China's growing demand for Australian natural resources (iron ore, copper, and other resources dug up from Port Hedland's wasteland) may have very well been the reason Australia did not fall into recession during the 2008 GFC. Having consumed 37% of Australia's mineral exports over the past fiscal year (up from 5% a decade earlier), China's almost insatiable demand continues to drive the Australian economy. But are we setting ourselves up for vulnerability by our growing dependence? Is Julia Gillard allowing too much investment from China (whilst delicately tempting to charm Washington with pledges of friendship)?
Such exponential growth has attracted a surge of investment in the sector. Having already received $40 billion in investment from mining companies during 2010 (nearly triple the amount from 2005), a further $140 billion worth of mining and energy projects are currently underway. Australia's biggest investment boom since the 1850s gold rush, as boasted by Australian Treasurer Wayne Swan.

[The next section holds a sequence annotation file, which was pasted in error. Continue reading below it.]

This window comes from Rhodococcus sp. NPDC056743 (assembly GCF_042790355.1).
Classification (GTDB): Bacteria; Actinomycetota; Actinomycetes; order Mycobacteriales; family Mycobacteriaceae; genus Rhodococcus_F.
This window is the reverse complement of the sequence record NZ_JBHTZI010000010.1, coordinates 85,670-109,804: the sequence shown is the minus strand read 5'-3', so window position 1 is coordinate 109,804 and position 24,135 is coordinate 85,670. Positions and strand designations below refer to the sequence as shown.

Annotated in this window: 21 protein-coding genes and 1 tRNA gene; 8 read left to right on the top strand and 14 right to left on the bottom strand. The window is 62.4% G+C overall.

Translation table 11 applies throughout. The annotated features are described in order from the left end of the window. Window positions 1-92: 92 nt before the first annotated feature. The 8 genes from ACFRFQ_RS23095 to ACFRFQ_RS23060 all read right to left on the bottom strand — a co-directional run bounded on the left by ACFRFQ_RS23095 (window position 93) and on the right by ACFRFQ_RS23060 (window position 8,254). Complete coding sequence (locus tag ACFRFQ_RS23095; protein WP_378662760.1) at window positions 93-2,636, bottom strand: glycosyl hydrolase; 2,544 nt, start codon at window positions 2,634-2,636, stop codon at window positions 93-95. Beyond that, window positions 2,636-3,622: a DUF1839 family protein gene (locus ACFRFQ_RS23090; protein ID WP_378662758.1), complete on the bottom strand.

But how can an aspiring professional like myself be apart of this growth? Infact, individuals of any industry, blue or white collar? Western Australia, the state that accounts for two-thirds of Australia's exports to China, which has resulted in faster growth and lower unemployment than Australia as a country. So while the world's most powerful nation struggled to find jobs for millions of unemployed, WA is worried about a labour shortage! With the mining sector set to produce 85,000 jobs over the next 18 months, other industries will also be beneficiaries to this growth with the mining boom set to create jobs for waitresses, cabdrivers and hotel clerks.
But are Austrlaians becoming too dependant on Chinese demand? Any economy that becomes too dependant on any one sector takes too big a risk. Are we losing control of our natural wealth to China? However you decide to look at it, Australia is succumbing to the realities of the East - thats where the growth is!